Editorial: A need for correction
As long as we have people, we will have crime.
As long as we have crime, we need to have consequences.
And if one of those consequences is incarceration, we need to make sure that the people holding the keys are held to the highest standards.
Three women who worked for him in the District of Columbia Department of Corrections say they asked him to intervene when they were being sexually harassed. Their 2013 lawsuit alleges he did not.
This suit follows the Trib’s own reporting in June that pointed to the Allegheny County Jail, under Harper’s leadersip, falling down on multiple aspects of the federal Prison Rape Elimination Act, including having blind spots where three other women say they were sexually assaulted by a former guard.
Harper has his critics. Some, including former guards, question his safety protocols and sexual harassment responses. He has also gotten good marks from the American Correctional Association, which just gave the jail a three-year accreditation renewal in February.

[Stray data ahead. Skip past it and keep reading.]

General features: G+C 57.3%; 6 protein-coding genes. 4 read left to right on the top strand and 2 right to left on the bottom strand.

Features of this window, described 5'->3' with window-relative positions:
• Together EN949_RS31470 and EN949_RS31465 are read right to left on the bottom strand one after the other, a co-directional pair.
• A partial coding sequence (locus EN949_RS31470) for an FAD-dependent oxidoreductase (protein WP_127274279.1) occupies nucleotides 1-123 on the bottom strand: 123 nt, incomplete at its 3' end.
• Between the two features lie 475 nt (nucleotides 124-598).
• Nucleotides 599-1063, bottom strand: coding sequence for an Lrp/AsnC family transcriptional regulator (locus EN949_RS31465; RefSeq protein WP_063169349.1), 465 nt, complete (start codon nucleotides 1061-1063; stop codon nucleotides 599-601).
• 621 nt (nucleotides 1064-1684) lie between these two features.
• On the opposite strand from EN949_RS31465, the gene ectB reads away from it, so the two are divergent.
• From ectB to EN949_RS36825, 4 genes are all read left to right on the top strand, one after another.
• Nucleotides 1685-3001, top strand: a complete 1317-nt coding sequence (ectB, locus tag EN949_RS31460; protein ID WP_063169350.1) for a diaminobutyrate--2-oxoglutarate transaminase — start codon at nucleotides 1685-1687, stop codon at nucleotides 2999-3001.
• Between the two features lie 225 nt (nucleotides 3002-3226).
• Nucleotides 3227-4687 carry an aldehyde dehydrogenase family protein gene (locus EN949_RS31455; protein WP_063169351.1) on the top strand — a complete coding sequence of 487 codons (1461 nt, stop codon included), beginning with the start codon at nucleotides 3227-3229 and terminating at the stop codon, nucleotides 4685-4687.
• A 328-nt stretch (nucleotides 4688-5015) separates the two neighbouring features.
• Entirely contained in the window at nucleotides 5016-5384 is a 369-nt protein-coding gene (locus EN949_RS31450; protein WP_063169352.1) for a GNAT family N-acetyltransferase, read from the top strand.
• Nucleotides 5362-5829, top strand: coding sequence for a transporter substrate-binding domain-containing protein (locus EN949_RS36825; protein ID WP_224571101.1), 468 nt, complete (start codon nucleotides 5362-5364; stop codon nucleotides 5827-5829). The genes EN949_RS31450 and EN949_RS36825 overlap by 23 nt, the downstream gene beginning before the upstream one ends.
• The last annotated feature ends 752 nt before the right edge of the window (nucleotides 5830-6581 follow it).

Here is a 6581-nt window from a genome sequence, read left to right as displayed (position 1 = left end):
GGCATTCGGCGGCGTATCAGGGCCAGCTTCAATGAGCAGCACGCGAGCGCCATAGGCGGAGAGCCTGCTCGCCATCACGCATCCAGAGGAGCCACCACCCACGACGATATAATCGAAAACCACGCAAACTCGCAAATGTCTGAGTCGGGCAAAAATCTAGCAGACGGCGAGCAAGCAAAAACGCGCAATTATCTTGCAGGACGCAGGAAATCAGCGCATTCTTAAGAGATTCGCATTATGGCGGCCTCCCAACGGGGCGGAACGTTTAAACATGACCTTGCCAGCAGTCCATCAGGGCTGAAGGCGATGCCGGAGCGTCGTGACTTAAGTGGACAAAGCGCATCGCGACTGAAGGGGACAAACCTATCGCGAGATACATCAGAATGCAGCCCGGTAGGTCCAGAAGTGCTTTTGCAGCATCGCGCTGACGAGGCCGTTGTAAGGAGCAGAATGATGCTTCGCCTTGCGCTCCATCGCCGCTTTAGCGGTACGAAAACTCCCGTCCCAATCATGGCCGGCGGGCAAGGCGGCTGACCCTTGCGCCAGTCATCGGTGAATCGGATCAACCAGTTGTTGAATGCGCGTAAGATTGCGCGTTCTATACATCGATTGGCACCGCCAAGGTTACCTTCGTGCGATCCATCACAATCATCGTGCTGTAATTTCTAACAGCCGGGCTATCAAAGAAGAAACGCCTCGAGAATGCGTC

It might be easy to count this as one more
#MeToo moment. But prison rape, like sexual harassment of women in the work place, is nothing new, and neither can be tolerated.
As long as we have prisoners, we must treat them humanely, especially in a county facility where many still await trial. As long as people work together, they must feel safe and believe their superiors will take things like harassment seriously.
We have to decide how we hold everyone accountable for making that happen, and it’s not just something that happens in Hollywood or New York or Washington. We have to make it about what matters here, too.